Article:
Larger screen sizes expected for the new Apple Watch Series 7 models

Larger screen sizes expected for the new Apple Watch Series 7 models


The Series 7 version of the Apple Watch could be just weeks away from being officially introduced. We’ve already heard from Bloomberg’s Mark Gurman that the next iteration of Apple’s smartwatch should sport a new S7 processor, improved wireless connectivity with an update to its ultra-wideband technology, a thicker body, and a new display with thinner bezels.

Larger screen heading to Apple Watch Series 7 says Bloomberg’s Gurman

Speaking of the display, for the first time since 2017’s Apple Watch Series 4, and for the second time overall, the Apple Watch will sport larger-sized screen sizes according to Gurman. Seconding a previous rumor, he adds that the timepiece will be offered in two options, 41mm and 45mm. Last year’s Series 6 model was available in 40mm (1.57-inch screen) and 44mm (1.78-inch screen). The extra real estate on the display this year will allow Apple to introduce new watch faces, Gurman notes, including a new Infograph Modular face.

The Bloomberg scribe says that he doesn’t expect any new health-related features for the device this year, which means that Apple Watch owners will have to rely on already introduced features to save their lives. Last year, Apple added the blood-oxygen sensor which, as Apple explains, “monitors the percentage of oxygen your red blood cells carry from your lungs to the rest of your body” giving you a quick look at how healthy you are.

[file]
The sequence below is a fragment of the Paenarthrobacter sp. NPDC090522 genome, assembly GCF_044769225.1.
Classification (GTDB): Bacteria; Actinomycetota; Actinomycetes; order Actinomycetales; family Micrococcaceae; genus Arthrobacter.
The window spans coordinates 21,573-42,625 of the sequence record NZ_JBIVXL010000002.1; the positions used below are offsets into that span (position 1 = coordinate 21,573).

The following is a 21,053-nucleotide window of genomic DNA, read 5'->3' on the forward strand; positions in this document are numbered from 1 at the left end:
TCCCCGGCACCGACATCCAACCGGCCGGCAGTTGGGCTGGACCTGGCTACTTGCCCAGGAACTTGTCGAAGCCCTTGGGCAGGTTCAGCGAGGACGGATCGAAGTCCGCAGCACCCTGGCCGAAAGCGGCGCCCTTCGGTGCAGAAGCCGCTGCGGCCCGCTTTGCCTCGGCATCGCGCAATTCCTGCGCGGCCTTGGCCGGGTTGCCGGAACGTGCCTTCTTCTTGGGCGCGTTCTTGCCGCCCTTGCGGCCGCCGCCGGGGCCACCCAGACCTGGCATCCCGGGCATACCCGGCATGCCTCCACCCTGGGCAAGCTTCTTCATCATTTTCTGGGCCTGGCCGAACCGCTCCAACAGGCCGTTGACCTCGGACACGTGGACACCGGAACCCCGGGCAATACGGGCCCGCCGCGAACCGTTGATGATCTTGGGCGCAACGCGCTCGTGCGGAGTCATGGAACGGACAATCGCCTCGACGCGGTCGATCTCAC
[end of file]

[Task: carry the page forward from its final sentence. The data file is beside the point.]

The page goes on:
Gurman does expect Apple to add a body-temperature scanner to next year’s Apple Watch and we note that he didn’t mention the long-rumored blood sugar sensor for diabetics. Originally through to be included with this year’s Apple Watch, the blood sugar sensor would replace painful and expensive tests that insulin-dependent diabetics run before each meal to determine how much insulin they need to inject.

There is no word about a possible blood sugar sensor for the Series 7 Apple Watch

Apple would supposedly use infrared and visible light to get a look at various layers of the skin, blood, and other fluids in order to deliver a blood sugar reading. Currently, the tens of millions of insulin-injecting diabetics in the world use a sharp needle called a lancet to produce a drop of blood that is placed on an expensive disposable test strip. The strip is inserted into a device called a glucometer to get the reading.

Will this feature appear on next year’s Apple or Samsung smartwatches? That remains to be seen although both Apple and Samsung can expect to see a flood of smartwatch purchases from insulin-dependent diabetics once this technology is perfected.



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